- ISBN/EAN Product Code
- Publisher Description
An “extraordinary, ambitious” (The Times UK) novel that masterfully explores what constitutes a meaningful life in a violent world—from the award-winning author of Open City New York Times Book Review Editors’ Choice • “Cole’s mind is so agile that it’s easy to follow him anywhere.”—The New Yorker A PUBLISHERS WEEKLY BEST BOOK OF THE YEAR Life is hopeless but it is not serious. We have to have danced while we could and, later, to have danced again in the telling. A weekend spent antiquing is shadowed by the colonial atrocities that occurred on that land. A walk at dusk is interrupted by casual racism. A loving marriage is riven by mysterious tensions. And a remarkable cascade of voices speaks out from a pulsing metropolis. We’re invited to experience these events and others through the eyes and ears of Tunde, a West African man working as a teacher of photography on a renowned New England campus. He is a reader, a listener, a traveler, drawn to many different kinds of stories: stories from history and epic; stories of friends, family, and strangers; stories found in books and films. Together these stories make up his days. In aggregate these days comprise a life. Tremor is a startling work of realism and invention that engages brilliantly with literature, music, race, and history as it examines the passage of time and how we mark it. It is a reckoning with human survival amidst “history’s own brutality, which refuses symmetries and seldom consoles,” but it is also a testament to the possibility of joy. As he did in his magnificent debut Open City, Teju Cole once again offers narration with all its senses alert, a surprising and deeply essential work from a beacon of contemporary literature. (Publisher's Description)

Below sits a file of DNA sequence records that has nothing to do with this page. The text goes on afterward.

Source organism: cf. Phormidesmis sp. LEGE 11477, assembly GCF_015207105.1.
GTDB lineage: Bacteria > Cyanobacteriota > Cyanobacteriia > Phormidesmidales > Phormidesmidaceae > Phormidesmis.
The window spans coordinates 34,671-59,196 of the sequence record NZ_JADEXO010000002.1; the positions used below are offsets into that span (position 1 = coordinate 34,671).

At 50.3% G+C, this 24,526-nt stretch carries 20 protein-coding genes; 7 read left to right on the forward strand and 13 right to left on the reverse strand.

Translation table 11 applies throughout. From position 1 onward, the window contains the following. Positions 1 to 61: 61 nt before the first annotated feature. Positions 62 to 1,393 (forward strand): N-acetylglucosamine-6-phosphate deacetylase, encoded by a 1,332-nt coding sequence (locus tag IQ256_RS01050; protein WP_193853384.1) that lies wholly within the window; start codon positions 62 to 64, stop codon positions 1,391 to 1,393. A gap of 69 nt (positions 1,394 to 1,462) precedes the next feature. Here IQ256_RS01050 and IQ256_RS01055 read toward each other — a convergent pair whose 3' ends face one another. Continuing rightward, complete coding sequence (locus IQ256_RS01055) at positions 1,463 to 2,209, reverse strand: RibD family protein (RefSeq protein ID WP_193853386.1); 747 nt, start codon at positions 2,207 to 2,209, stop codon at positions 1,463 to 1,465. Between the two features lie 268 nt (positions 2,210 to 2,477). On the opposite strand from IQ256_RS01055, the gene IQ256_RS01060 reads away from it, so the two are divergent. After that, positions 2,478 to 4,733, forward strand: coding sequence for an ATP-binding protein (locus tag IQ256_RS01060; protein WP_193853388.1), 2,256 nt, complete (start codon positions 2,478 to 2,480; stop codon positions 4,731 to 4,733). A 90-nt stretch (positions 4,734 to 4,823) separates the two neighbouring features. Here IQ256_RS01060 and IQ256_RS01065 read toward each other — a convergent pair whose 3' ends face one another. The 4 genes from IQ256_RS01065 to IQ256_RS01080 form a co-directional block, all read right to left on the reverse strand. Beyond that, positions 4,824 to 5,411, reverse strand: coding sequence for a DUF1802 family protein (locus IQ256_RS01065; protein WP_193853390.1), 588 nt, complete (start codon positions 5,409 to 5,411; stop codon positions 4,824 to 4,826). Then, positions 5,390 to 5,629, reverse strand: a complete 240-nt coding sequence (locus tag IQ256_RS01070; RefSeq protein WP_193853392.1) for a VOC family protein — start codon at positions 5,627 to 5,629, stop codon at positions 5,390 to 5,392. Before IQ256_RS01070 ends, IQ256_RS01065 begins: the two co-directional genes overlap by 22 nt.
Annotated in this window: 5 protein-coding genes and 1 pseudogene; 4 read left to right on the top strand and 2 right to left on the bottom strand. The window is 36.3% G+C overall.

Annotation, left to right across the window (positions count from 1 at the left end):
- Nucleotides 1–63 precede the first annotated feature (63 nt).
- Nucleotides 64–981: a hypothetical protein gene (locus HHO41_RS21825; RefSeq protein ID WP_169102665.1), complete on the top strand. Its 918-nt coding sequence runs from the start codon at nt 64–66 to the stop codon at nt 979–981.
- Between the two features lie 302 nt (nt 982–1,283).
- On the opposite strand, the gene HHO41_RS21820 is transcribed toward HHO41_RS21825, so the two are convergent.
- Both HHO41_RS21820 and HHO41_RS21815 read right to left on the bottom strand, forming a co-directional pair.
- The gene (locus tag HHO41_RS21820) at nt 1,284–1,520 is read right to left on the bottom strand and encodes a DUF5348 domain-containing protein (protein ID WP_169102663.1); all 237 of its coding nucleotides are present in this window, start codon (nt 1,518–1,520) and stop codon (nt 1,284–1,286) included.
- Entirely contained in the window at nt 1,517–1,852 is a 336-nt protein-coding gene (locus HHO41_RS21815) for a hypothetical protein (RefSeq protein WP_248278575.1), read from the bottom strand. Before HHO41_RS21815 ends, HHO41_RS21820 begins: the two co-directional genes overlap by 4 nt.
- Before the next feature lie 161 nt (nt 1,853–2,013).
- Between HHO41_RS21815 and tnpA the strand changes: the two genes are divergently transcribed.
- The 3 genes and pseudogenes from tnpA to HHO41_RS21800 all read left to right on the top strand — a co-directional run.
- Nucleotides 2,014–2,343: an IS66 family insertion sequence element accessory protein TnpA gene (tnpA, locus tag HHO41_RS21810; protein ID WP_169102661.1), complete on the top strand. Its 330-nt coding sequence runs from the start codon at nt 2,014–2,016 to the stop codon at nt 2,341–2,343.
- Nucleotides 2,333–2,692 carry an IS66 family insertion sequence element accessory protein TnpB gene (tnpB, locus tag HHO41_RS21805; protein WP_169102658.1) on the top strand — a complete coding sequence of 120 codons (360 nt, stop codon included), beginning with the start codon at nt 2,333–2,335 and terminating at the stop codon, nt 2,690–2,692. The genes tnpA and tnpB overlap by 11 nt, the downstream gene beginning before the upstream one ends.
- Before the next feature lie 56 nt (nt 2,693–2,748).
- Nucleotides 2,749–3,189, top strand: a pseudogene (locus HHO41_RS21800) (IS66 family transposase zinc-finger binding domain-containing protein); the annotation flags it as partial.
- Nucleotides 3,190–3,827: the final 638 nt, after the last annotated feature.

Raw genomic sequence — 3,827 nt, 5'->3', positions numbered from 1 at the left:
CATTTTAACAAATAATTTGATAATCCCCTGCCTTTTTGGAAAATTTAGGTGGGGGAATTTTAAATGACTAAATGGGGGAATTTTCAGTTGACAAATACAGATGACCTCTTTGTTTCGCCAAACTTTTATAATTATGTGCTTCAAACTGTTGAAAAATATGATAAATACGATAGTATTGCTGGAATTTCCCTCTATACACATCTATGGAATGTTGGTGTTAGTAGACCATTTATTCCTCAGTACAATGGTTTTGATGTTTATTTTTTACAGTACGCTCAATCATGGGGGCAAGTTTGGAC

- On this shelf:
- Books Read in 2023
Thoughts on Tremor
I cannot believe it has been over a decade since I found my way to Teju Cole's Open City. I can't recall how I found it, only that it knocked my socks off and set me off annoying everybody to read it. "Guy walks around urban landscape and thinks about stuff" was, admittedly, in the wheelhouse of my wheelhouse, and Cole's cool, literate spin on that was catnip. As Ryu Speth puts it over at Vulture:
This sort of plotless, discursive writing, in which a swirl of associations and memories and ideas are held together by the centripetal force of an impeccably educated flaneur, is exceedingly difficult to pull off without sounding like a colossal bore — and Cole did pull it off, with great lyricism and sensitivity, his sentences strolling majestically through Julius’s neighborhood in Morningside Heights.
I just loved it.
And then I cold water was thrown on me when someone I respected (a writer of very, very good fiction of great intricacy and volume, published by a major publisher) chastised my friend and I for "falling for" Cole's schtick. I recall him dismissing it as pure self-congratulatory intellectual masturbation, and I think I felt stung because I could feel some truth in that.
Tremor, Cole's first novel since then, shows just how right we both were.
The protagonist of this multilayered novel is, like Cole, a Nigerian-born Harvard professor, photographer, and critic, but the strands of this novel incorporate different voices and perspectives to explore a wider world than the New York of Open City. There is a focus on the uses and abuses of art in our individual and collective cultural imagination, but the range of subject matter here is extraordinary: music, art, friendship, literature, geography, history, grief.
Yeah, the ghost of Sebald is here. SFJ says people compare Cole to W.G. Sebald "in the same way that any thrash band will be formally indebted to Slayer and Metallica." I think that understates the superficiality of the comparison. Sebald's plundering and erasure of his source material is exactly the sort of artistic appropriation he is shining a light on, even in himself.
Cole shows extraordinary attention to the world but can also keep the limits and qualities of his own attention within the frame without breaking the spell. And with discernment of a photographer accustomed to leaving nearly all the negatives unprinted, and almost all the prints out of the exhibition, he says just enough to hit his mark.